Researchers studying the relationship between kidney stones and chronic kidney disease have discovered evidence of kidney disease after the first stone event.
In a paper published online in Mayo Clinic Proceedings (Oct. 21, 2016), nephrologists revealed a persistent decline in kidney function following a patient’s initial case of kidney stones.
“Stone formers only have a transient rise in serum creatinine, but they have a sustained higher cystatin C and urine protein after the first stone event. This means that some, but not all markers of kidney function show abnormalities after the first stone event,” co-lead author Andrew Rule, MD, told Urology Times.
According to the National Kidney Foundation, kidney stones affect approximately 8.8% of adults, a number that has been rising for years. Previous studies on the subject have identified a long-term risk of chronic kidney disease in stone formers. However, prior research has not assessed kidney function immediately after a first stone event.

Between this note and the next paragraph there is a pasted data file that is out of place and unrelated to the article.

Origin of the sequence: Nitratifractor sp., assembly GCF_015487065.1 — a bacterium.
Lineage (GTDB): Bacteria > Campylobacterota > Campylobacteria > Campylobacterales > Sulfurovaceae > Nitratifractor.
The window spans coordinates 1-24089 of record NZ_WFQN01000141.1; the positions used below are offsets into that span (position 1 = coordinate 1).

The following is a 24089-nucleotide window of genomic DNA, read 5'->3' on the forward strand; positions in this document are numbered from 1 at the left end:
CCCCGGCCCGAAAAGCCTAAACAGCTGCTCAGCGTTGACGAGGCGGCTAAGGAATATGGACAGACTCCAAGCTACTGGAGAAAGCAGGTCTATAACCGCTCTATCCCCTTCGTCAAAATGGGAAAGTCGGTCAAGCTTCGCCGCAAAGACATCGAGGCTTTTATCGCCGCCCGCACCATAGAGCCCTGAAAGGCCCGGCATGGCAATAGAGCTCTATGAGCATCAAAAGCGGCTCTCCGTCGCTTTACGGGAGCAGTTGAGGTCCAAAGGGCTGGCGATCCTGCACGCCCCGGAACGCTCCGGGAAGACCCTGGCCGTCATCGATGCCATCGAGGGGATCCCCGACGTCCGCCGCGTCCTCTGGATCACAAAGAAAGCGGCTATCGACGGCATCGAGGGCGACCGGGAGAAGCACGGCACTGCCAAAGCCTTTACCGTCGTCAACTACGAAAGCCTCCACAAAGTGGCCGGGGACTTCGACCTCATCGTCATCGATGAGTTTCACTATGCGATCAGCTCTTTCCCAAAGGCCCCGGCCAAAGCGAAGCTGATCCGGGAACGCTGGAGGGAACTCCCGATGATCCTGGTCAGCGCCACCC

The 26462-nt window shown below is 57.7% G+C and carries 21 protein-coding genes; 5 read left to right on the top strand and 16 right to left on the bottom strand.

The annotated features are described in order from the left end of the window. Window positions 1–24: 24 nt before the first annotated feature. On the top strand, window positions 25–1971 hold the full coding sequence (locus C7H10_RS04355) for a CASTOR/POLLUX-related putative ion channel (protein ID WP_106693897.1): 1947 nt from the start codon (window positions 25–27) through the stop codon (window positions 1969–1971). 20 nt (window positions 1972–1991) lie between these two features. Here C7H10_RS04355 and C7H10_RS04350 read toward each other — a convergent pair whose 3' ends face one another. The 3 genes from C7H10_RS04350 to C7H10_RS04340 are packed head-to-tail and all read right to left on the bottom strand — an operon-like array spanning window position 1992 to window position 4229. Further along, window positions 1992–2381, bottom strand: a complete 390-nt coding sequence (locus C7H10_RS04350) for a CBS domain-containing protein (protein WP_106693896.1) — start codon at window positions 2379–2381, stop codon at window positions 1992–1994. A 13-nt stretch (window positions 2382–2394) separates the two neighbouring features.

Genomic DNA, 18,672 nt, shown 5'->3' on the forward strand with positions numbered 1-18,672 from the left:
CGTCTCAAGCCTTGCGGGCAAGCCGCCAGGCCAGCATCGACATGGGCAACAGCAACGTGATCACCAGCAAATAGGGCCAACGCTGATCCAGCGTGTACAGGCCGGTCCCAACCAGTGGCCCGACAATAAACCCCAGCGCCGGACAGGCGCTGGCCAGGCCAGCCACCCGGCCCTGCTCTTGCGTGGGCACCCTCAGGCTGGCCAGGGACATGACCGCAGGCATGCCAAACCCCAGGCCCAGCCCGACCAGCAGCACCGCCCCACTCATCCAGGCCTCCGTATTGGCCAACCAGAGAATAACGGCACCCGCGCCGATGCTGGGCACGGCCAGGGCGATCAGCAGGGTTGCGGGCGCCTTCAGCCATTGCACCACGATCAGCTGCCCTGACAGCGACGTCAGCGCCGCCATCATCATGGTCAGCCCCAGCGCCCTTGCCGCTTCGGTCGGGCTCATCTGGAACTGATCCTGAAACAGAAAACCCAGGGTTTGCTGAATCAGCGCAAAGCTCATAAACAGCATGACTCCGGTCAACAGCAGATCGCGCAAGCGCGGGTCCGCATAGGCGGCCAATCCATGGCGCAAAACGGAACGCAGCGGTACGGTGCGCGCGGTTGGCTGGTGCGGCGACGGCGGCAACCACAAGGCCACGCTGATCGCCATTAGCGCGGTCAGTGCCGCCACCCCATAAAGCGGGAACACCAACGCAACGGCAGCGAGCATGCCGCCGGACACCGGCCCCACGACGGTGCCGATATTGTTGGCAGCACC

“We and others have known that stone formers have about twice the risk of kidney failure as controls. We wanted to know if there was any evidence of kidney disease after the first stone event. We did not expect there to be any sustained kidney function abnormalities after the first stone event because we thought kidney dysfunction would only occur after multiple stone events,” Dr. Rule said.
For the study, the authors looked at 384 first-time stone formers with study visits 90 days and 180 days after the stone event. Clinical and laboratory characteristics at visit 1 were compared between stone formers and controls using linear and logistic regression models with adjustment for age and sex. Kidney function by serum creatinine, cystatin C, 24-hour urine protein, and 24-hour urine albumin levels were compared between stone formers and controls at visits 1 and 2 using age- and sex-adjusted and multivariable-adjusted linear and logistic regression models.